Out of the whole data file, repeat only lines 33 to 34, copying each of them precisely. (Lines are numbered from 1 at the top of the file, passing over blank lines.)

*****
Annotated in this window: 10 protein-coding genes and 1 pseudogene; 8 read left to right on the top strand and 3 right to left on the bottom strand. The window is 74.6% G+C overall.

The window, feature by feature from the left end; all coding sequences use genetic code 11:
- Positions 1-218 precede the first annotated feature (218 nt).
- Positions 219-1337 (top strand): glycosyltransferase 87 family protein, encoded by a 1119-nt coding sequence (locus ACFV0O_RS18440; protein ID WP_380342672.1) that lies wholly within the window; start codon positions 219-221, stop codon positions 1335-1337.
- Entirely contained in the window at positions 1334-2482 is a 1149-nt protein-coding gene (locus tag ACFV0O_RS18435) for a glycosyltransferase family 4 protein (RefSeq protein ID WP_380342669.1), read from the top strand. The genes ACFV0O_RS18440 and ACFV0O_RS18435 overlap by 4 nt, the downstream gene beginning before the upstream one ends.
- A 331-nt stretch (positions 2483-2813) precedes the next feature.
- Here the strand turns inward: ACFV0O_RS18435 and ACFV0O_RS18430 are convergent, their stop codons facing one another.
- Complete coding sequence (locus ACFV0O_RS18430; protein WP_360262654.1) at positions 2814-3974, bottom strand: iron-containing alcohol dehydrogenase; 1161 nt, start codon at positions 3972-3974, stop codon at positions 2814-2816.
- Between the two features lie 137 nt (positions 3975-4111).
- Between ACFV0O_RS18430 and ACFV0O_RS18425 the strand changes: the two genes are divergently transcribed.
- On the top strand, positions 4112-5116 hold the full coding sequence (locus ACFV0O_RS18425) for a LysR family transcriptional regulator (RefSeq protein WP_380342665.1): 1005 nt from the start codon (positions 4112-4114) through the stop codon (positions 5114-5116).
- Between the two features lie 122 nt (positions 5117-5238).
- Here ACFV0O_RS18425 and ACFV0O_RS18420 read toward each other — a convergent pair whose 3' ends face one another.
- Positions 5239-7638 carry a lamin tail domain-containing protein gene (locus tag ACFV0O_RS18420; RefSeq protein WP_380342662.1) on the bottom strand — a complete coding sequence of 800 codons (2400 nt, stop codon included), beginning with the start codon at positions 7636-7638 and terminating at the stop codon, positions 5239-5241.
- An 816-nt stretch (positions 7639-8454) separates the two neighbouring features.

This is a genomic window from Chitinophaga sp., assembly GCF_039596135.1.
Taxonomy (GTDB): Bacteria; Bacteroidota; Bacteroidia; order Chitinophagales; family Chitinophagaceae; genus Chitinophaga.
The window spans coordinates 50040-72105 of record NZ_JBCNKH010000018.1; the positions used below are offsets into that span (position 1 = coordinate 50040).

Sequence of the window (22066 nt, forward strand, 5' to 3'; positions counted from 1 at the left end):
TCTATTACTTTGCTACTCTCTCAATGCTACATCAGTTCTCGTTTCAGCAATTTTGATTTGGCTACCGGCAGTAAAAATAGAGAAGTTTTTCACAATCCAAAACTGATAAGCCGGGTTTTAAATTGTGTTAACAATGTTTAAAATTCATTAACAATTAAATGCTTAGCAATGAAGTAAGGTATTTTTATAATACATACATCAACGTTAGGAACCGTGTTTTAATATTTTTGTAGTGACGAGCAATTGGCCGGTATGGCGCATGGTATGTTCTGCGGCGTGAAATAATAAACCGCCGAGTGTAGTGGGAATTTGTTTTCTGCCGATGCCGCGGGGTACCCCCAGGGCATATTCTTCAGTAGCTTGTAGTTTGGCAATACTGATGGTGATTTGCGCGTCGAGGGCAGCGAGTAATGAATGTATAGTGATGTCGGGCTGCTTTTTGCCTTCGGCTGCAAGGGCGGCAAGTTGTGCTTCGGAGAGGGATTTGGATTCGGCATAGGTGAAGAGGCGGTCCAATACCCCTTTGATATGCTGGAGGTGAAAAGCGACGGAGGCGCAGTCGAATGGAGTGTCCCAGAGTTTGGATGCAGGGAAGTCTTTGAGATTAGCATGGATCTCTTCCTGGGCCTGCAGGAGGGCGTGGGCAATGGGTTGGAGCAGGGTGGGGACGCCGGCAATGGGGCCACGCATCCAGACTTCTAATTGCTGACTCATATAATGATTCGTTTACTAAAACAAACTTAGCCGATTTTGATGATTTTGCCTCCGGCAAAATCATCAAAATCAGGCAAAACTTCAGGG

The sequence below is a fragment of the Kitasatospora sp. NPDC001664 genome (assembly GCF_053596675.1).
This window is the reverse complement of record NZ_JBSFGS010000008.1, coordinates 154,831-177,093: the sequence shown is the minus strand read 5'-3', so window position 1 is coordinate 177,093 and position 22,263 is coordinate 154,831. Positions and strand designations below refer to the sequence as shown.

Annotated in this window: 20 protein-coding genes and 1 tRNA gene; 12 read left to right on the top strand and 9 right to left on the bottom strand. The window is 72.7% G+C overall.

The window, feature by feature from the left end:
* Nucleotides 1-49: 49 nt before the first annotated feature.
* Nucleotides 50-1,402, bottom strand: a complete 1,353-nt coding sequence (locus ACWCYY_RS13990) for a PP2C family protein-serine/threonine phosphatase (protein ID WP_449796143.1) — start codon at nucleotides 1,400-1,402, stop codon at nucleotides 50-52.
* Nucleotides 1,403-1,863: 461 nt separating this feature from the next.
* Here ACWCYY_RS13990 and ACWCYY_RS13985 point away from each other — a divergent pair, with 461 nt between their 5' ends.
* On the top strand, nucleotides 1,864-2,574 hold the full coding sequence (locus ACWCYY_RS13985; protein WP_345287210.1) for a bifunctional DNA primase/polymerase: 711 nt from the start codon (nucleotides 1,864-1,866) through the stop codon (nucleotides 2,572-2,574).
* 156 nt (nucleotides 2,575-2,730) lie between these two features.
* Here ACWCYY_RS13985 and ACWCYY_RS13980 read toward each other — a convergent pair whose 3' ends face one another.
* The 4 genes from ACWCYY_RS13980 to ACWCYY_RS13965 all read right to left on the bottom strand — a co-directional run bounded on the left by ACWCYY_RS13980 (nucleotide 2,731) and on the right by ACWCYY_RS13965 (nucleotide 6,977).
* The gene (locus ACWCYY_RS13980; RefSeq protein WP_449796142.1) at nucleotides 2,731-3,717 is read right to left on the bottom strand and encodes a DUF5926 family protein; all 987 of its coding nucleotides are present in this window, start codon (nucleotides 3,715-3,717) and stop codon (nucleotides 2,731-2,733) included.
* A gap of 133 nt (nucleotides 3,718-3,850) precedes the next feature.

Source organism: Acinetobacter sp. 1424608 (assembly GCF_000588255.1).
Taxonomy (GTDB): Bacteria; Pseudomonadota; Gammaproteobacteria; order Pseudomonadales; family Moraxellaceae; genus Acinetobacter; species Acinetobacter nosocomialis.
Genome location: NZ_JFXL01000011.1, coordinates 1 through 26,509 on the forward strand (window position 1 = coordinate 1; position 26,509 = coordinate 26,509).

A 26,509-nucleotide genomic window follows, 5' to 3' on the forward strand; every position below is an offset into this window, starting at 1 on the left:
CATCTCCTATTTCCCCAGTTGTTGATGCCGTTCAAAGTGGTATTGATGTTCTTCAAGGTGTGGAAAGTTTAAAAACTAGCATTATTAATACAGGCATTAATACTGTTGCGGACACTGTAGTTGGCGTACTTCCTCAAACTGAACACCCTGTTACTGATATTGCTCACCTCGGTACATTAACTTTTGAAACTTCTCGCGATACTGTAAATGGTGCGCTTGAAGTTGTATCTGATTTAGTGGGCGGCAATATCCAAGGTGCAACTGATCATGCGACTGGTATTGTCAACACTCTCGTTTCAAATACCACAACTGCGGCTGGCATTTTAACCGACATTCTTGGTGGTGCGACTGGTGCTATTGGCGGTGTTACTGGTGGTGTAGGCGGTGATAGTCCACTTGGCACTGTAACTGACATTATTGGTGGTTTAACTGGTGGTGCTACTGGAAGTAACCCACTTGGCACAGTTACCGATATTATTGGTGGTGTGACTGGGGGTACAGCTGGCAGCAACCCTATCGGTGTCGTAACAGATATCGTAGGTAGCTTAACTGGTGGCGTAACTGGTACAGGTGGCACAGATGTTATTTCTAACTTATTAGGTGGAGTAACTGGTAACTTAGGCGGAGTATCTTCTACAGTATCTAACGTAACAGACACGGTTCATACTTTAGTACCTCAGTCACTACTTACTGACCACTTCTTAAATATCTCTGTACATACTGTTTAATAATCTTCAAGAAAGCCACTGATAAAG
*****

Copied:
* The gene (locus ACWCYY_RS13980; RefSeq protein WP_449796142.1) at nucleotides 2,731-3,717 is read right to left on the bottom strand and encodes a DUF5926 family protein; all 987 of its coding nucleotides are present in this window, start codon (nucleotides 3,715-3,717) and stop codon (nucleotides 2,731-2,733) included.
* A gap of 133 nt (nucleotides 3,718-3,850) precedes the next feature.